She coughed to cover the silence. "I should make sure to put away supper," she told him and pulled away to head up the stairs.
"I don’t think there is any left," Snape said in a mildly sheepish voice.
"Then I’ll just wash up," she said with a smile.
He was putting away a few bottles as she reached the top of the stairs. No sooner did her foot touch the top step than the door slammed shut in her face, taking the single light bulb with it.
"Really?!" yelled Hermione. "Snape, I can’t open the door."
She heard the soft susurrus of his hand running through his hair and imagined the pinched expression on his face.
"Mother, let Miss Granger through the door."
He heard the sound of Hermione rattling the door but it still wouldn’t budge.
Then he could hear her picking her way carefully down the stairs before she incredulously asked, "Your mother?"
A sigh in the dark. "Take a seat, Granger."
"I don’t know where I am."
She heard him shuffle his way over, footsteps muffled with the patter of the rain on the windows. There was an involuntary flinch when he grabbed her hand. She hadn’t realized he was that close.
"Step carefully, but the path is pretty clear," he said as he led her to an old chair she remembered seeing in the corner. There must have been another or he conjured one, because she heard the rustle of fabric as he sat beside her.
"Yes. You could say this house is haunted."
"I knew it!" she yelled. "See? I’m not crazy."
"No. Not about this, at least. My mother’s spirit never left after her passing when I was a boy. Barely a teenager."
"I’m sorry. That must be hard for you." She longed to find his hand for comfort but with the darkness, she didn’t think he’d relish her pawing his person to find it. "She did my hair earlier." she mused.
"What?" incredulity woven into his tone.
"In the kitchen. She is the one who put up my hair when I was putting on the apron. I didn’t tell you. I figured you’d think I was crazy and throw me out."
She felt a hand brush her knee and was grateful to the darkness for covering the surprised look and the near-comical bulging of her eyes. ‘Professor Snape just brushed your knee!’ came the warning bells in her mind. How lonely must he be if he was coming on to her? But surely that isn’t what he was doing.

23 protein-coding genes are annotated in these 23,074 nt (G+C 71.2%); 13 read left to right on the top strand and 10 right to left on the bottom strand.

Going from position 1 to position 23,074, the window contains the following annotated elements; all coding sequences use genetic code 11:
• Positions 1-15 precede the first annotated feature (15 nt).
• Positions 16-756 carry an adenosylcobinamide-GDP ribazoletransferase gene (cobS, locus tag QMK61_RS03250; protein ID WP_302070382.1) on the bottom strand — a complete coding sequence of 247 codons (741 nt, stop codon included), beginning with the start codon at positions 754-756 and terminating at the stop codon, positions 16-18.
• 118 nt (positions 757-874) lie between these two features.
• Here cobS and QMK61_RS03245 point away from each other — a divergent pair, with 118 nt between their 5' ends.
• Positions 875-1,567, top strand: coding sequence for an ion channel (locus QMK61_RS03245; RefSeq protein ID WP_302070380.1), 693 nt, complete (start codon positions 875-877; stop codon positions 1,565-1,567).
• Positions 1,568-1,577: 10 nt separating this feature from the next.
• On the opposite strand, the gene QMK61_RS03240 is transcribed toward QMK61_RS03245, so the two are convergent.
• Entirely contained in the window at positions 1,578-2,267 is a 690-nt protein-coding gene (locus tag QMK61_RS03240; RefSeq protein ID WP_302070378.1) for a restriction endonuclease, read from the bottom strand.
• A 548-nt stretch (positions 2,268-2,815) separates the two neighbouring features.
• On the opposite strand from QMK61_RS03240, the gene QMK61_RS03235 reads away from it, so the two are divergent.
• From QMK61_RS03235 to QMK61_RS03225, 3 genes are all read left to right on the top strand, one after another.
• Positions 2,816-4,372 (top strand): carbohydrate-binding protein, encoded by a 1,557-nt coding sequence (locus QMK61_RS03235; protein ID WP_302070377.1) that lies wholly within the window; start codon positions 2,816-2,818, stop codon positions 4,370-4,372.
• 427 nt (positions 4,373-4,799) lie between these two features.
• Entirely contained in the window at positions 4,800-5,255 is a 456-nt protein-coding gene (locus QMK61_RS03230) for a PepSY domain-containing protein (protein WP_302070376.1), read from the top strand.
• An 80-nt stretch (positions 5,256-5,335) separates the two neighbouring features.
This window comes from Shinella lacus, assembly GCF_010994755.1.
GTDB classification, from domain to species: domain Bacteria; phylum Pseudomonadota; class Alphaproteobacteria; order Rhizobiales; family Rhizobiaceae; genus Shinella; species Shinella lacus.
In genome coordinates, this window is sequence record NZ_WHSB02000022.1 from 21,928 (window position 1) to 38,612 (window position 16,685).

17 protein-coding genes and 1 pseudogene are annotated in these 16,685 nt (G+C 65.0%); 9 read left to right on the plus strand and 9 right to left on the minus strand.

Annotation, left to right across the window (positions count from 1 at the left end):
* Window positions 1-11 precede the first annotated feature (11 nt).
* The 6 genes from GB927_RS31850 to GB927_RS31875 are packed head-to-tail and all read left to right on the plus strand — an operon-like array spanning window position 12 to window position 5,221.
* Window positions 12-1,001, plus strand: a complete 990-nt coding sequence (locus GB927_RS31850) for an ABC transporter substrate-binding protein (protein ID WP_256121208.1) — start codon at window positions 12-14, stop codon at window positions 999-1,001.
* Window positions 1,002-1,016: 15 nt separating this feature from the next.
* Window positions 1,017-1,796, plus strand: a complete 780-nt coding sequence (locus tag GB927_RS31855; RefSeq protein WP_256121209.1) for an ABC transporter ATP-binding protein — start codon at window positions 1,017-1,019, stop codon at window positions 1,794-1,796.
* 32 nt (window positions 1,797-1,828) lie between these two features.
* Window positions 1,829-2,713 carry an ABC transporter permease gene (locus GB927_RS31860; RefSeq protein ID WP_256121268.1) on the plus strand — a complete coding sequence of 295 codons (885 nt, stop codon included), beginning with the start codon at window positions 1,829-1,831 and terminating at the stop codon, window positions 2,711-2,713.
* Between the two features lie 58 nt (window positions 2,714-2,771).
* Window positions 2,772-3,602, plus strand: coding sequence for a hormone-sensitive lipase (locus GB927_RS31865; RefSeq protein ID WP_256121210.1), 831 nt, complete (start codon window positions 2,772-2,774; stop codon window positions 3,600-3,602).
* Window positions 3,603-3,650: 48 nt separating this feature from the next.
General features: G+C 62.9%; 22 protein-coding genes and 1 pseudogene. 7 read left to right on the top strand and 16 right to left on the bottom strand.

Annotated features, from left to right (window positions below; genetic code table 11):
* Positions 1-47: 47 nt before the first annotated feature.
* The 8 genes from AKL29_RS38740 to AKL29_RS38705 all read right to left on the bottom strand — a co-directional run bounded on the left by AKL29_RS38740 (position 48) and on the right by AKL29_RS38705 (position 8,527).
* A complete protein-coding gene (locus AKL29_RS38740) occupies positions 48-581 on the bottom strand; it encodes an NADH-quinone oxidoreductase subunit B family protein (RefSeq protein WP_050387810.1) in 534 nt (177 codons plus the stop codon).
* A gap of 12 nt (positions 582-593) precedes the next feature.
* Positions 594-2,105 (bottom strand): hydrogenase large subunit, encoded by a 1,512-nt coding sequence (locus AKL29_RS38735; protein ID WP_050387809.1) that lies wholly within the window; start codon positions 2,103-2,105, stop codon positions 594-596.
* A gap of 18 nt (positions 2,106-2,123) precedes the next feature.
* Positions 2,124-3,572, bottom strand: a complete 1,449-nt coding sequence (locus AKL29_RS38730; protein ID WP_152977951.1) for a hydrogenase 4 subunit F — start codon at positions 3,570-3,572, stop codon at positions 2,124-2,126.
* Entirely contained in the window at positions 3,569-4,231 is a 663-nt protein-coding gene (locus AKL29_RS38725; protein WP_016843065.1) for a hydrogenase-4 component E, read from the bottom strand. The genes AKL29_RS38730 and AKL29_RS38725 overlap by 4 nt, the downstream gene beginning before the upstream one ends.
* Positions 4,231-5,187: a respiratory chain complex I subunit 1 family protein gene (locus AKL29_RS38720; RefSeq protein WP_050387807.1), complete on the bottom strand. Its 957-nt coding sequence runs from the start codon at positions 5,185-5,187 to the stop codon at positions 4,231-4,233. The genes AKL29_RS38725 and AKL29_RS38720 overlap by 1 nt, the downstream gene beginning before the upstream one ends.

"She must like you," he offered, sounding tired/.
Hermione scoffed. "She has a funny way of showing it."
"She always has."
There was the ache in her heart again, remembering what she had been told of his childhood. She ignored her hesitation and proceeded to paw his person, first his chest then sliding down his rail thin arms until she was able to clasp his hand. "Tell me about her."
The first thing he said was, "I look like her. Black hair, black eyes. Same skin. Same temperament. One of the strikes against me. She was quiet. My mum used to bake, when I was younger. That was her apron."
"I didn’t think it was yours but I wasn’t going to ask."
"Very few things outside this room are mine."
Hermione still held his lightly in his, pondering if she would wake up at any moment.
"I can’t bring myself to change anything."
She squeezed his hand, thinking that he probably meant a lot more than the furnishings.
"Sometimes we need a change," she told him kindly. "A friend can help."
A gravelly voice responded with a dry, "I shall have to mention it to the vast social circle that I move within."
"You can never be happy when you can only feel her sadness. Mrs. Snape?" Hermione called out. She recalled her first name from learning about the Half-blood Prince "Um, Eileen? You don’t have to stay here anymore. I promise to keep an eye out on him. He can’t move on until you do, you see. But I know you worry about him. I promise to make sure he’s taking care of himself and I’ll even try to air him out every so often. I’ll try to make sure he’s happy. He loves you, but It’s time to let him go for a while." The two humans in the cellar held their breaths, waiting for any small sign of acknowledgement from the spirit.
The light flicked back on, taking the darkness and sadness with it.
The old house on the end of the row was the talk of all it’s neighbors. They often wondered if the man inside had died, for over the years there was so little activity for months at a time. Now, all of a sudden, it was a hub of activity, as a young woman with wild chestnut curls came out the back door. The older man stood leaning against the doorframe as her laughter rang through the old neighborhood. She tossed another load of old rugs and wallpaper on the bonfire.